Liverpool City Council has become the first local authority in the country to publicly ‘name and shame’ a number of popular sugary soft drinks brands.
Entitled: “Is your child’s sweet tooth harming their health?”, the new public health campaign outlines how many sugar cubes are in best-selling drinks such as Lucozade, Coca Cola, Tropicana, Capri-Sun and Ribena.
Large, eye-catching cut outs of bottles, which highlight their sugar content, are being placed in high-footfall public areas and buildings such as children’s centres, doctors surgeries and hospitals.
Lucozade 500ml contains 15.5 cubes of sugar while an equivalent bottle of Coca-Cola has 13.5 cubes, according to the campaign – this is against a recommended NHS maximum daily allowance of five to seven cubes for children depending upon their age.
Gavin Partington, director general of the British Soft Drinks Association (BSDA), said the campaign was unfairly targeting the drinks industry.
“If this were a genuine education campaign to reduce sugar intake then surely it would look at all sources of sugar consumption and not just target soft drinks which is the only food category where sugar intake is actually falling year on year – 13.6% since 2012,” he said.
“Soft drinks companies are taking practical steps to help consumers - reducing the sugar in their products, increasing the availability of smaller pack sizes, actively promoting low and no calorie options and voluntarily extending the advertising rules regarding children to all online media.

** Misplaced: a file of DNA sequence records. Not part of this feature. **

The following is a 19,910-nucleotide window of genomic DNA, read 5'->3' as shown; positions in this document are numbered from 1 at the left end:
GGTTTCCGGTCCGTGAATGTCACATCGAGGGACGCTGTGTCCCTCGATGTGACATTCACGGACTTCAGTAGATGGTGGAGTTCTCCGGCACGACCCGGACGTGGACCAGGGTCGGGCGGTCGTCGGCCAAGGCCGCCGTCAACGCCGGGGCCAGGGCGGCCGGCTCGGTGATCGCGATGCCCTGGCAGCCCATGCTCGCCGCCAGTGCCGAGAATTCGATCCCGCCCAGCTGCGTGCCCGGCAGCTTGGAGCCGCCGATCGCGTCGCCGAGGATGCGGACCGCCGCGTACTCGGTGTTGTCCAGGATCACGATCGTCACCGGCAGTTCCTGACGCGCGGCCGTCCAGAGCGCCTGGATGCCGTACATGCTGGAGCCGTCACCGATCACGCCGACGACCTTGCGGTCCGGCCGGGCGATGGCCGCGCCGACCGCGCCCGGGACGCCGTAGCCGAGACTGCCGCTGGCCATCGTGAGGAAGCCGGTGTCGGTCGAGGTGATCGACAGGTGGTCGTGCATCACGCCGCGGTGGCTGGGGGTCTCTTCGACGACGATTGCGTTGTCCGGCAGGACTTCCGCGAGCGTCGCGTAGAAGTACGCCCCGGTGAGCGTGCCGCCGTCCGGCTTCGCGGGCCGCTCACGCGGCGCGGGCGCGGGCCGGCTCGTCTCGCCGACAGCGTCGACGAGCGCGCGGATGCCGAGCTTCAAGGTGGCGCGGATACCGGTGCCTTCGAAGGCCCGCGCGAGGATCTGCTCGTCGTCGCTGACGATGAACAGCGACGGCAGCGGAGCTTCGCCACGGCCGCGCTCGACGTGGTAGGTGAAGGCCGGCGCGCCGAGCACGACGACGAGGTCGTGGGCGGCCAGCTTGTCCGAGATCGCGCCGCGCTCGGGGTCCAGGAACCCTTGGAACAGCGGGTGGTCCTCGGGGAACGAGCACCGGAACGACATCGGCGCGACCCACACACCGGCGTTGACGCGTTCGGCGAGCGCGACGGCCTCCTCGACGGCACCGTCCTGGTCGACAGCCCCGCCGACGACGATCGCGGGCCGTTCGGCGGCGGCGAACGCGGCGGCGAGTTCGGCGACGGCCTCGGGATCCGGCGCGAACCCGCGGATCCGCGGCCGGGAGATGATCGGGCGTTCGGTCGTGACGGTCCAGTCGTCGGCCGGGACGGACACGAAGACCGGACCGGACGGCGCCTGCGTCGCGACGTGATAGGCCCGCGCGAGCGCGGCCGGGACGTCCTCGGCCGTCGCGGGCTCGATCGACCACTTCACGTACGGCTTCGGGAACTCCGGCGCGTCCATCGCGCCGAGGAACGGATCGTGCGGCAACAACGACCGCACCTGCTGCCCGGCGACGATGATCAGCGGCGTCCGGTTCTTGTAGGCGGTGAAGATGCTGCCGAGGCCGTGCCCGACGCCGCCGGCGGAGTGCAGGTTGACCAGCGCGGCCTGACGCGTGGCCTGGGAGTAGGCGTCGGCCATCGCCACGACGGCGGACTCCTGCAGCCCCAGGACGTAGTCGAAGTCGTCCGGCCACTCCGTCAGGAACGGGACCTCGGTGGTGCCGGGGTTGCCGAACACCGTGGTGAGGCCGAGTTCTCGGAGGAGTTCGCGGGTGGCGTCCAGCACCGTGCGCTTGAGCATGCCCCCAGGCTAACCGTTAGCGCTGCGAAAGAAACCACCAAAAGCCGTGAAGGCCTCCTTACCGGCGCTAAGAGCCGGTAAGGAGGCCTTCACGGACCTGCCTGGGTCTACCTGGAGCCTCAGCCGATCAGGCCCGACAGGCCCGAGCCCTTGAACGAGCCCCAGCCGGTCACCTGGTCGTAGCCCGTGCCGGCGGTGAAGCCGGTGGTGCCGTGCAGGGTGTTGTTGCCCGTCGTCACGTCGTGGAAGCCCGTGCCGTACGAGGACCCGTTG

“Government data and analysis from independent sources shows that consumers are already reducing their sugar intake from soft drinks and are actively switching to low or no calorie alternatives.
“We are also the only industry with an ambitious plan for the years ahead – in 2015 we agreed a calorie reduction goal of 20% by 2020.”
A spokewoman for Lucozade and Ribena manufacturer Suntory, said: “Lucozade Ribena Suntory is a responsible drinks manufacturer and takes the issue of consumer health seriously. We are also committed to marketing our heritage brands responsibly, and as part of a voluntary soft-drinks industry pledge we do not to advertise or market any drink categorised as HFSS (high fat, sugar, salt) to under 16s.
“To meet the needs of consumers we have introduced no added sugar or reduced sugar variants of our most popular drinks in recent years. Lucozade Energy is a glucose based drink that is marketed to consumers aged 16 and above. In addition to the original Energy range, there is now a Zero version available, as well as Reduced Sugar flavours.”
Liverpool City Council’s director of public health, Dr Sandra Davies, said it was important that parents had the facts to make decisions about which drinks to give their children.
“Many of us are not in the habit of studying labels on drinks and the evidence that we have is that people don’t realise how much sugar is in them, so we are taking steps to support them to make healthier choices,” she added.
Parents are being urged to switch their children to water, low fat milk and sugar-free drinks.
The posters outline the number of sugar cubes in the following soft drinks:
• 15.5 – Lucozade (500ml)
• 13.5 – Coca Cola (500ml)
• 12.7 – Frijj chocolate milkshake (471ml)
• 8.25 – Capri-Sun (330ml)
• 7.5 – Tropicana orange juice (300ml)
• 7.25 – Ribena (288ml)
• 5.75 – Volvic flavoured water (500ml)
• 0 – tap water